. Sulfur dioxide irritates the eyes, nose, and the respiratory tract at low levels of exposure. At high levels, it causes the lung airways to narrow. This results in chest tightness, wheezing, or breathing problems.


Combustion always produces water vapor. Although water vapor is not usually considered a pollutant, it can act as one. It can result in high humidity and wet surfaces. These conditions encourage the growth of biological pollutants such as house dust mites, molds, and bacteria.


How Can I Reduce My Exposure to Combustion Pollutants?

. Avoid using unvented, fuel-burning devices in enclosed spaces. Unvented, fuel-burning space

heaters should only be used in emergencies. Follow the manufacturer's directions, especially

instructions on the proper fuel and proper adjustment. While a space heater is in use, open a door

from the room where the heater is located to the rest of the house and open a window slightly


. Install and use exhaust fans over gas stoves and ranges and keep the burners properly adjusted. A persistent yellow-tipped flame is generally an indicator of maladjustment and increased pollutant emissions. Ask your gas company to adjust the burner so that it is operating properly. If you purchase a new gas stove or range, consider buying one with pilotless ignition, so there will not be a pilot light burning continuously. Also, never use a gas stove to heat your home.


. Keep woodstove emissions to a minimum. Make certain that doors in old wood stoves are tightly fitting. Use aged or cured wood only and follow the manufacturer's directions for starting, stoking, and extinguishing the fire in woodstoves. Do not burn pressure-treated wood indoors. If you are purchasing a woodstove, choose a properly sized new stove that is certified as meeting EPA emission standards.


. Always make certain the flue in your fireplace is open when the fireplace is in use.


. Obtain annual inspections for central air handling system components, including furnaces, flues, and chimneys, and promptly repair cracks or damaged parts. Blocked, leaking, or damaged chimneys or flues release harmful combustion gases and particles, and can release fatal concentrations of carbon monoxide, Strictly follow all service and maintenance procedures recommended by the manufacturer, including those that tell you how frequently to change the filter. If the manufacturer's instructions are unavailable, change the filters once every month or two during periods of use.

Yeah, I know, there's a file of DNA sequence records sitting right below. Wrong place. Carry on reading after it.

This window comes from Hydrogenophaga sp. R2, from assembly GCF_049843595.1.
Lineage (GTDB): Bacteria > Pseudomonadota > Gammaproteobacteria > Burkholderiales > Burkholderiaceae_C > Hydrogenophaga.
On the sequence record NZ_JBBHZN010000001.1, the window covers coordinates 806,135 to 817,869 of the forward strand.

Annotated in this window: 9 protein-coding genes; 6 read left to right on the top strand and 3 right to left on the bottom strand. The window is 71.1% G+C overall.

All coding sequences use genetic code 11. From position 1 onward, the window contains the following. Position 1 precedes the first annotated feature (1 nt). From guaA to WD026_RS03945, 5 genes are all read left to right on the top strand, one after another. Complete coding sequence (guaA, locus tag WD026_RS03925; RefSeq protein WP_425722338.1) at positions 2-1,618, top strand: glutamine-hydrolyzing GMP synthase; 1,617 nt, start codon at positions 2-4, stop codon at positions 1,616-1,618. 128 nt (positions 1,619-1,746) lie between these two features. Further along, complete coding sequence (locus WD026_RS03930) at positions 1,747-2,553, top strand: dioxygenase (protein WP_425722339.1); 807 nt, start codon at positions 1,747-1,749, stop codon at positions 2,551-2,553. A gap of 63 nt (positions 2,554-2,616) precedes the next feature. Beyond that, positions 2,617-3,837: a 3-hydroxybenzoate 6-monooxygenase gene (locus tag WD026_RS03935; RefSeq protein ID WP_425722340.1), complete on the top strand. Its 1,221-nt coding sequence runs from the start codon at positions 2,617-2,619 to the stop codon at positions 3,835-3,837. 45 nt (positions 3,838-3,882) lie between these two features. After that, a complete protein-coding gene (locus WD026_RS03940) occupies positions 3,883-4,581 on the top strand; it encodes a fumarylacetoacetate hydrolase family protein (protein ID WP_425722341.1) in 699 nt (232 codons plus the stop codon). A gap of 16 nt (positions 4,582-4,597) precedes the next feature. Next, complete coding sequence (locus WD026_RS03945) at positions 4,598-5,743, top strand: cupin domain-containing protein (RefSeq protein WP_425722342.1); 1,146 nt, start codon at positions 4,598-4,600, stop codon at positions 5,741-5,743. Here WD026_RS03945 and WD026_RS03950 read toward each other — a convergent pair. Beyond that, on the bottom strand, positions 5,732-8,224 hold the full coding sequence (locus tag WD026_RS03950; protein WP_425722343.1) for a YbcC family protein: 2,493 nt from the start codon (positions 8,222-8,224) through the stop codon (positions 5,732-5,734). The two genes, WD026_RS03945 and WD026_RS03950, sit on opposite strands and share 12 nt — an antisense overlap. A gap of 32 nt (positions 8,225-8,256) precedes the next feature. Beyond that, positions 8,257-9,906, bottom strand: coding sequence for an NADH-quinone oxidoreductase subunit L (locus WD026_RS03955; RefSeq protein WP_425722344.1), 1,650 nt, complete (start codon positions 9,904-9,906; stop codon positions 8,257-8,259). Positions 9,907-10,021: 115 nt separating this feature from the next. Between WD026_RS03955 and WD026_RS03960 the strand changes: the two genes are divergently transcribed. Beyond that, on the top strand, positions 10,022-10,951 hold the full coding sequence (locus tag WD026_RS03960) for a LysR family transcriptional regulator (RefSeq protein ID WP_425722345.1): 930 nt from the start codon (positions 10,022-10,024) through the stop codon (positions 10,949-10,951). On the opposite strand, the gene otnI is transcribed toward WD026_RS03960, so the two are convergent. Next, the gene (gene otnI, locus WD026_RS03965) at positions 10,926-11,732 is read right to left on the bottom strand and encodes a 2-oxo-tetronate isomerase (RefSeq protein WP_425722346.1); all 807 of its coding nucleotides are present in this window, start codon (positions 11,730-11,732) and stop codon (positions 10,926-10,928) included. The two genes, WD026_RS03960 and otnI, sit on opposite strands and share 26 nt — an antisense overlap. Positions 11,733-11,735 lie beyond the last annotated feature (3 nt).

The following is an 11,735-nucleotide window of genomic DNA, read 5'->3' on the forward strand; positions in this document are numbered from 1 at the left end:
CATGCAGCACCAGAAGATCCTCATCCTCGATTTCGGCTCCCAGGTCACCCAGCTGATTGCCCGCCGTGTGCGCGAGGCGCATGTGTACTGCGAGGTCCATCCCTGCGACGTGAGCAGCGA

. If you suspect that combustion pollutants are causing adverse health effects, consider turning off any combustion appliances, and contact the appliance service company or fuel company to inspect and, if needed, adjust the appliance, See a doctor to determine if symptoms may be caused by the combustion pollutants.


National Safety Council

A Membership Dedicated to Protecting Life and Promoting Health

1121 Spring Lake Drive, Itasca, IL 60143-3201

 Tel (630) 285-1121; Fax: (630) 285-1315


June 23, 2000


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Inspecting Your Contract

By Alan Carson


Purpose of the Contract

Many believe the purpose of a contract is to limit the liability of the inspector. We believe the purpose of a contract is to clearly communicate to clients the scope of the home inspection. Clients should understand what you can and cannot do. This goes to the heart of establishing reasonable expectations. In our view, it is quite fair for clients to hold our feet to the fire within that window of responsibility.


We send our Authorization Form (We don't call it a contract !) to our clients ahead of time and encourage them to sign and return the agreement prior to the inspection. This gives the client a chance to ask questions before the inspection. The inspection itself will go more smoothly if certain elements are completed in advance, such as explaining the scope of the inspection, adjusting expectation and getting the agreement signed. This is also an opportunity to take care of payment details prior to the inspection.


The goal of an agreement, in our opinion, is to have both the supplier and customer agree on the service to be delivered. It is the responsibility of the customer to pay for the service when it is delivered. It is the responsibility of the supplier to deliver the service.


Our contract is short and attempts to explain in layman's terms the scope of the inspection. We include a copy of the Standards of Practice so that the client can understand the scope of the inspection and understand that the rules of the game are well established, and not something we made up. We refer to the ASHI (American Society of Home Inspectors) Standards of Practice because it makes it clear that the exclusions and restrictions are not specific to our company but are those of a nationally recognized organization.


Scope of Inspection